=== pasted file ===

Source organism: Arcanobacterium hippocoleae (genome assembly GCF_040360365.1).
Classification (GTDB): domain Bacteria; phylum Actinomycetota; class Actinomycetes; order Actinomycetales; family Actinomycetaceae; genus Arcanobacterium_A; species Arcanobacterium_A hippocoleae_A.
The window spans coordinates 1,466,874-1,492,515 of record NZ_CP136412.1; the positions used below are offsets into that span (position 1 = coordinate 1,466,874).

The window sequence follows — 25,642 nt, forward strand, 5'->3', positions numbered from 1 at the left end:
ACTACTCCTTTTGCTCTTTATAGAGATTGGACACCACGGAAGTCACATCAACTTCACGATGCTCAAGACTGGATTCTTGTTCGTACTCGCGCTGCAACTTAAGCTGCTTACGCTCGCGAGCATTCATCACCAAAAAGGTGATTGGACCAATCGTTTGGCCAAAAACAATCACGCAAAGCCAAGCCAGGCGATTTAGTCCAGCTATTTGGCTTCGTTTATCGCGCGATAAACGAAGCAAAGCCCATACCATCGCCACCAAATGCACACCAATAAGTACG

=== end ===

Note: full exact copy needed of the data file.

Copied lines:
Source organism: Arcanobacterium hippocoleae (genome assembly GCF_040360365.1).
Classification (GTDB): domain Bacteria; phylum Actinomycetota; class Actinomycetes; order Actinomycetales; family Actinomycetaceae; genus Arcanobacterium_A; species Arcanobacterium_A hippocoleae_A.
The window spans coordinates 1,466,874-1,492,515 of record NZ_CP136412.1; the positions used below are offsets into that span (position 1 = coordinate 1,466,874).

The window sequence follows — 25,642 nt, forward strand, 5'->3', positions numbered from 1 at the left end:
ACTACTCCTTTTGCTCTTTATAGAGATTGGACACCACGGAAGTCACATCAACTTCACGATGCTCAAGACTGGATTCTTGTTCGTACTCGCGCTGCAACTTAAGCTGCTTACGCTCGCGAGCATTCATCACCAAAAAGGTGATTGGACCAATCGTTTGGCCAAAAACAATCACGCAAAGCCAAGCCAGGCGATTTAGTCCAGCTATTTGGCTTCGTTTATCGCGCGATAAACGAAGCAAAGCCCATACCATCGCCACCAAATGCACACCAATAAGTACG